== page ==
Yesterday I rocked it…at least according to my 5 year old. We had a packed and fun day: Legos, playground, McDonald’s, ice cream, baby dolls, quick errands. She was elated. I was exhausted.
With the exception of maternity leave, this is the longest I’ve been off work in 15 years. And never this long at home with the munchkin. Now into my third week as a stay-at-home mom, I must take this opportunity to bow down to any parent who stays home full time. How on earth do you do this?!?! Seriously.
I love my daughter. She is my little miracle. My mini me. My shadow. I would cut off my own leg with kiddie scissors to give her a happy life. But spending all day, every day with her has tested the limits of my mommyhood.
She is inquisitive (to the nth degree). She is emotional and expressive. She is a wonder and a joy. But she tries my patience daily (hourly?). I have nothing but respect and awe for those who do this. Because sometimes I am hanging on by a very thin and fraying thread.
When I was pregnant with her, I (like most moms to be) received endless “advice” about parenting and mothering and babies. Some I took, some I politely tossed in the trash. I worked throughout my pregnancy until a week before my induction.
Many times I was questioned (by co-workers and clients alike) about whether I would be staying home after giving birth. Here are a few of the choice comments I vividly recall: “I would never go back to work after having a baby!” Well, good for you. “I can’t imagine putting my baby in daycare.” I’m sure you can’t. “Why would you want to work and have someone else raise your child?!” Yup. I’m letting a perfect stranger raise her. Maybe even wolves.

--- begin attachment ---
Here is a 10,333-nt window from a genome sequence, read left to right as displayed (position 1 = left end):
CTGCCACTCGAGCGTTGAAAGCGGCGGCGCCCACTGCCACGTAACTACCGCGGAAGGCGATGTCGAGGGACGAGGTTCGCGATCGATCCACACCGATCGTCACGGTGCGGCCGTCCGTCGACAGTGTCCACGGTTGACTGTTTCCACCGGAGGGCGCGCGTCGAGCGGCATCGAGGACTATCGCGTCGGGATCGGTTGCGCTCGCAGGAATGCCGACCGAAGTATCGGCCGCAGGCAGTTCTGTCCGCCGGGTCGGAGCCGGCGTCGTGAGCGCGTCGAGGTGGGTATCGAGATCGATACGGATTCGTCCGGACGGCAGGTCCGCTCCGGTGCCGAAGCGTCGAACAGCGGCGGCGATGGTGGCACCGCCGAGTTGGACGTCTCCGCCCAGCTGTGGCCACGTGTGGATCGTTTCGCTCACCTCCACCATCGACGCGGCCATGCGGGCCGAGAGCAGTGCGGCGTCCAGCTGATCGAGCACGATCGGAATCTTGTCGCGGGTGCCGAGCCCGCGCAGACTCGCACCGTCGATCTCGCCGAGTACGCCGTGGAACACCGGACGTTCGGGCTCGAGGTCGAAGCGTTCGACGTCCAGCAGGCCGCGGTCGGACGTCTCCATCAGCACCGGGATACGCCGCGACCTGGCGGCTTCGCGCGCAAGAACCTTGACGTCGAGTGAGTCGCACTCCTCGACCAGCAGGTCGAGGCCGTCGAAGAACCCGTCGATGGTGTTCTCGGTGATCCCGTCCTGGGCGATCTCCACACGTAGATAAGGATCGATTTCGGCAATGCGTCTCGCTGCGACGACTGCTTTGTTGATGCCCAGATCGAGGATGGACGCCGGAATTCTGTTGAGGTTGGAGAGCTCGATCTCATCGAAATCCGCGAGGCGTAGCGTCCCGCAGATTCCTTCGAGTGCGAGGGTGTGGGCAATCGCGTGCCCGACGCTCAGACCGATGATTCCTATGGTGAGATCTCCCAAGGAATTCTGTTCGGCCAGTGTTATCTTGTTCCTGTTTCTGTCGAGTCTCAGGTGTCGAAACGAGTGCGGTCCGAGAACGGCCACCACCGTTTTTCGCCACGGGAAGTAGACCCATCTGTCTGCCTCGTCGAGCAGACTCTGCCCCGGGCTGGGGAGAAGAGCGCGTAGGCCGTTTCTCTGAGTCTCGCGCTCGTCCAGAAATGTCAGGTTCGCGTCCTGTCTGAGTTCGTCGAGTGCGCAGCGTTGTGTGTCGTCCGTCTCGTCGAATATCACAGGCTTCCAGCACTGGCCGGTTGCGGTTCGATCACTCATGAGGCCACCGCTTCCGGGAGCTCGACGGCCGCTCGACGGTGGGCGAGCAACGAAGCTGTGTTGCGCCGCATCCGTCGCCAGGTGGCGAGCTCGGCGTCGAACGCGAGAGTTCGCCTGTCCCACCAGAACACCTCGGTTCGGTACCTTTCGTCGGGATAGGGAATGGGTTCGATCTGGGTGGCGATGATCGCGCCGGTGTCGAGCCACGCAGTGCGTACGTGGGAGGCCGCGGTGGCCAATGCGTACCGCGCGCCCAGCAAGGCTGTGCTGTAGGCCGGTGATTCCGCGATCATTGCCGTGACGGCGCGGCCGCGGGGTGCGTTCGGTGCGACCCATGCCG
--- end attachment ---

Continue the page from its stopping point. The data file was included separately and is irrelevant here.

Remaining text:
Really? And the people saying these things were usually mothers themselves. Judge much? What happened to a sisterhood of support? Girl, bye.
I chose to go back to work. I wanted to work. I also needed to work (money, insurance, stability). My husband and I decided to do full-time daycare. We researched and visited and solicited recommendations. Was it terrifying handing over a 12-week-old baby to people I had only recently met? Absolutely. Was I confident this was the right thing for our family? Unequivocally. And I will forever be grateful to the teachers and caregivers at her daycare; they helped us raise a strong, smart, sweet little girl.
Having her hone with me now, though, is tough. Some days (like yesterday) I feel great about our time together. Other days, I feel my patience ebbing and eroding. I worry that I’m not doing enough to engage and challenge her little brain. I fear I will snap at her for her constant chatter and movement.
I want to be a good mommy, but I struggle to keep it together with her and for her.
If your life path has allowed for being a stay-at-home parent, then God bless you. I know my time with her at home will be over before I know it. I’m just going to try to maximize every day and keep my sanity (mostly) intact.